The Top 10 Things to Do and See in Geneva, Switzerland

© AshLM/ Pixabay
© AshLM/ Pixabay | © AshLM/ Pixabay
Sean Mowbray

Wondering how to spend your time in Geneva? Take a look at our run down of the top ten things to see and do during your stay.

Enjoy Lake Geneva

Lake Geneva, or Lac Léman as it is rightfully known, is one the biggest lakes in western Europe and a small snippet of it divides Geneva. In the summertime, the beaches of Geneva are full with sun bathers as the normally frigid water becomes a little more tolerable. Yachters, canoers and water skiers also take to the lake. Bring along your swimming gear in the summer and dive in.

Lake Geneva

Climb the Salève

For some of the best and most accessible views of Geneva and the surrounding mountains, you should head to the top of the Salève. It dominates the skyline to the south and despite looking like a formidable challenge, it is quite an easy hike of no more than 1 to 2 hours. If you prefer a relaxed trip up the cliff side, you can also catch the chairlift (téléphérique) from Veyrier.

Discover the origin of everything at CERN

On the outskirts of Geneva you’ll find CERN and its 27-kilometre ring of superconducting magnets (much of the Large Hadron Collider actually circles into the French countryside). If you time your visit right (when the LHC isn’t switched on) you may get to step inside. But even if you don’t get the chance there is the Microcosm and the CERN Laboratory, where you can discover how the scientists working there are trying to crack the secrets of our universe.

Wonder at the Jet d’Eau

It is hard to miss the Jet d’Eau as it fires water from Lake Geneva 140 meters into the air. It apparently has its origins as a way to release excess pressure from a nearby hydraulic plant and now it’s the unmistakable symbol of the city.

The Jet d’Eau, visible from most places in Geneva

Explore the Old Town

Geneva’s old town is a winding maze of little streets. The best place to start off is Place du Bourg-de-Four, which is the oldest place in Geneva and is now lined with cafés and boutique shops. From any of the streets leading of the Place you can explore the old town. Another must see is St. Pierre’s Cathedral which was built between the 12th and 13th centuries and is the place where John Calvin, the protestant reformer, famously preached.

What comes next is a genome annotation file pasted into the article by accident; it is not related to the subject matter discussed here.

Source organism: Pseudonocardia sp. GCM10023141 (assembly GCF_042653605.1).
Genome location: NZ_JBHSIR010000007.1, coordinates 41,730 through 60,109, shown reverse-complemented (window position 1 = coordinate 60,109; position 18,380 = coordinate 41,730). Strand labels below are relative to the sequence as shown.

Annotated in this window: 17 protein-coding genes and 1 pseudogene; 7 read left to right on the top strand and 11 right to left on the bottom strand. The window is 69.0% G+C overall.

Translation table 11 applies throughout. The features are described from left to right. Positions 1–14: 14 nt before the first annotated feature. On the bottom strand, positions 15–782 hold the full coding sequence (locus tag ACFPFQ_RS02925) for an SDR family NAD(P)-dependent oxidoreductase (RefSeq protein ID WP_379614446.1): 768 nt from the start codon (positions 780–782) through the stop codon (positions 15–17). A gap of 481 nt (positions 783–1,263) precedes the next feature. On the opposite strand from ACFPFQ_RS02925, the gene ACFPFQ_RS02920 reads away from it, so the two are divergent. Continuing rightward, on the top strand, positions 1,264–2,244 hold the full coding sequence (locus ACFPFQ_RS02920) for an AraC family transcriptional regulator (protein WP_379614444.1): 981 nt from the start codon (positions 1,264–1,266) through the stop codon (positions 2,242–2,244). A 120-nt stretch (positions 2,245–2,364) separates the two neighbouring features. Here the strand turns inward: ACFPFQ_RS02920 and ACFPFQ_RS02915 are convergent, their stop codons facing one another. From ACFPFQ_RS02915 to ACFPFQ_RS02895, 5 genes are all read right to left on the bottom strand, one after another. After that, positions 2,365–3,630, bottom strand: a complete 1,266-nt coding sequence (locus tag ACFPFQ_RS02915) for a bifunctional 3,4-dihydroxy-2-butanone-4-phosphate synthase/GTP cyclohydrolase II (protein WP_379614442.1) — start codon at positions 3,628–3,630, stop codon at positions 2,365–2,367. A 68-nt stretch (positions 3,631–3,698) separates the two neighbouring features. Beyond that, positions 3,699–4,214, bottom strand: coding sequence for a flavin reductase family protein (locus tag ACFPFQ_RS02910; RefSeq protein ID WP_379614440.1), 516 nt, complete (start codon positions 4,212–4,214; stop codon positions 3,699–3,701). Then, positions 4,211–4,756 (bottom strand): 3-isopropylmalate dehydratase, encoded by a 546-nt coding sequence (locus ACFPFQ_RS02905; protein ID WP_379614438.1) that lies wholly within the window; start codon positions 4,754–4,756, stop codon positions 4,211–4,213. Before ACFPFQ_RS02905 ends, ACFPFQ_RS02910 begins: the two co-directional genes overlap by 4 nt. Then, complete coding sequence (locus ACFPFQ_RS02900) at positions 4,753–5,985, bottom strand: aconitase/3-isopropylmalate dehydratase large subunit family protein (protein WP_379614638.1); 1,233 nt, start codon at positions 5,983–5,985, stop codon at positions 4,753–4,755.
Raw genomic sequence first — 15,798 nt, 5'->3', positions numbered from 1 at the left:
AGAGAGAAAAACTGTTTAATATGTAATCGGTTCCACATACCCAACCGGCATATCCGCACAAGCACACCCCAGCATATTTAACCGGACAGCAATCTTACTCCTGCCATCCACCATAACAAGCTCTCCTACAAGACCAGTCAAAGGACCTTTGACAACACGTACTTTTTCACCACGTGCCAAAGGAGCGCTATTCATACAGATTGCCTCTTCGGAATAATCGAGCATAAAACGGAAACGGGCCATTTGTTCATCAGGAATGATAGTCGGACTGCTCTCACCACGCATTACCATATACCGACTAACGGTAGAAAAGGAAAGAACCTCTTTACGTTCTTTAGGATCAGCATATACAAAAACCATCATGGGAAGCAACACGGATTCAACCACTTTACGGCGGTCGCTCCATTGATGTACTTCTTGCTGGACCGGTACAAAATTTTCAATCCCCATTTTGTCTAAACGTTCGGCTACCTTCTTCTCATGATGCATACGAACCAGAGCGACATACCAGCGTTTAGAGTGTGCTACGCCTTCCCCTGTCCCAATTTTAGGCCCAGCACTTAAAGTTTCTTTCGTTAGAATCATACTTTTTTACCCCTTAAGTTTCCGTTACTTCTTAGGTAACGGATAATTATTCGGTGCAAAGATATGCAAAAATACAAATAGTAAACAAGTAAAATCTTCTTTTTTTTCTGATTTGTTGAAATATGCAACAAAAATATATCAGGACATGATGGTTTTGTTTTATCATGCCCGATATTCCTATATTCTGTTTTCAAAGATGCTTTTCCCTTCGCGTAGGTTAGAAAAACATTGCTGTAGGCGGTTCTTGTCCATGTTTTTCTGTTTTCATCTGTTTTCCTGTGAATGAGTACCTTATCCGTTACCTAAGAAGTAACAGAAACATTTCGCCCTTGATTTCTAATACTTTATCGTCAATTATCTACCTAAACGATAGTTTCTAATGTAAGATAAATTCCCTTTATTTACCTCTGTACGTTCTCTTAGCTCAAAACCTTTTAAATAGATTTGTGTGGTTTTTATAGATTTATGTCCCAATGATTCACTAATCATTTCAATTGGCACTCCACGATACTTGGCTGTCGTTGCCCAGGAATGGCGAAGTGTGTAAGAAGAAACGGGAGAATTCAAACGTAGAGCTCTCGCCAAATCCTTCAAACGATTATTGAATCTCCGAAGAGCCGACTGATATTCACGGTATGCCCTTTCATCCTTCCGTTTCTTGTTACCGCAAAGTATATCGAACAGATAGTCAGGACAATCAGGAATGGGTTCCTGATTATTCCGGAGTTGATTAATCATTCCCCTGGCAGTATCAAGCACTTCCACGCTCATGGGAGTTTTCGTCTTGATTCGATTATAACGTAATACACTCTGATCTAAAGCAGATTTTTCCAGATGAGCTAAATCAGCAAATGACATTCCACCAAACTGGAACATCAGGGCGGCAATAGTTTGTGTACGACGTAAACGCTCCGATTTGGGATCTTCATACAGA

Pick up a bargain at the local markets

On Wednesdays and Saturdays, Geneva’s Plainpalais square is transformed into a sprawling market place. Almost anything you can imagine is on sale here, from old war memorabilia, to sofas and crystal glasses. There’s also a fine food selection on offer. A little further out of town on the 18 tram line, there is a smaller but just as interesting market in Carouge, the Italian town of Geneva. Here you’ll find fresh produce that’ll be sure to make your mouth water.

Carouge’s weekly market

Take to the Italian side of town

Carouge was constructed in the 18th century by Italian architects and originally it was a separate town. To this day it still feels and looks different from the rest of the city, with the influence of the Mediterranean being far more stronger in both the architecture and the atmosphere. There are shops to explore, bars and cafés to relax in and a totally different side of Geneva to be experienced.

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